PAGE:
groupby() methods. You end up using native Python “for” loops for execution, which slows pandas down.
But NumPy can help improve the performance of pandas in several ways. For instance, if you’re performing numerical operations, NumPy offers a suite of numerical functions, including element-wise operations and linear algebra. By using these functions instead of equivalent pandas methods, you can get a performance boost.
Plus, since NumPy provides a high-performance array data structure that is optimized for numerical computations, you can often achieve faster computations when compared to pandas DataFrames. There’s also the fact that NumPy arrays are stored in a contiguous block of memory, making them slightly more memory-efficient than DataFrames, which store data in a more complex structure and form.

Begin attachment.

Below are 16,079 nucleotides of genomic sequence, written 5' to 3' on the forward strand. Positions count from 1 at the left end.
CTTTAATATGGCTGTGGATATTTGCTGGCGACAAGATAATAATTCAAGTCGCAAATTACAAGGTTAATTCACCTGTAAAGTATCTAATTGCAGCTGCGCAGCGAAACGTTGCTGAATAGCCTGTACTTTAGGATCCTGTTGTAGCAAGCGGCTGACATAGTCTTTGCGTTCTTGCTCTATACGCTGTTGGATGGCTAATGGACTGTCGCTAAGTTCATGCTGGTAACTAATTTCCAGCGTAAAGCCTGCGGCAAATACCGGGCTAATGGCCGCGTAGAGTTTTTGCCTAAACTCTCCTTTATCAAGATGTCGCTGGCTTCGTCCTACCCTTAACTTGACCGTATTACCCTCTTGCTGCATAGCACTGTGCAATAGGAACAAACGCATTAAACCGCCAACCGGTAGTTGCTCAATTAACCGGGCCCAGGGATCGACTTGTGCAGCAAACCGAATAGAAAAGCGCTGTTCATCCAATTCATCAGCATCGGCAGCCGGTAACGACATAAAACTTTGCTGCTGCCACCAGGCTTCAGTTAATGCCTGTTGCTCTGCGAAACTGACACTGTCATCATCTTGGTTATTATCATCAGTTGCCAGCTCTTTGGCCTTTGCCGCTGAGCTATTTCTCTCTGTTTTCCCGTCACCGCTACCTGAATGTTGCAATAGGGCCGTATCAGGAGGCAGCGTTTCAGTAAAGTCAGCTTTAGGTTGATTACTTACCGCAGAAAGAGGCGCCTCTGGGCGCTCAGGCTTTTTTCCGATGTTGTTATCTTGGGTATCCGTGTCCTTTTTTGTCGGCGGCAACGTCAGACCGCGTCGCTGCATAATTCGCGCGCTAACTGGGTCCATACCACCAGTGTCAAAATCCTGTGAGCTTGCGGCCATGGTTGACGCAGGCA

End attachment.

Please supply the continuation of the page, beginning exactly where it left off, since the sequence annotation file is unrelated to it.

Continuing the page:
Using NumPy methods to speed up pandas in a data notebook
Pandas and NumPy are supported across both interactive Python environments and Python scripts. Therefore, runtime optimization can be achieved in either of them.
For this tutorial, we’ll be exploring how to go from pandas to NumPy methods in a notebook that has Python installed.
👉 Keep in mind that you can skip the setup process below if you’re using a Deepnote notebook. Deepnote comes complete with the most popular data analytics and machine learning Python libraries already installed, so you can seamlessly import them into your project.
Installing pandas & NumPy
To install pandas and NumPy in a Jupyter notebook, run the following command:
Importing pandas & NumPy
Next, to use their methods, we must import them. The commonly used alias for pandas is
pd and for NumPy it’s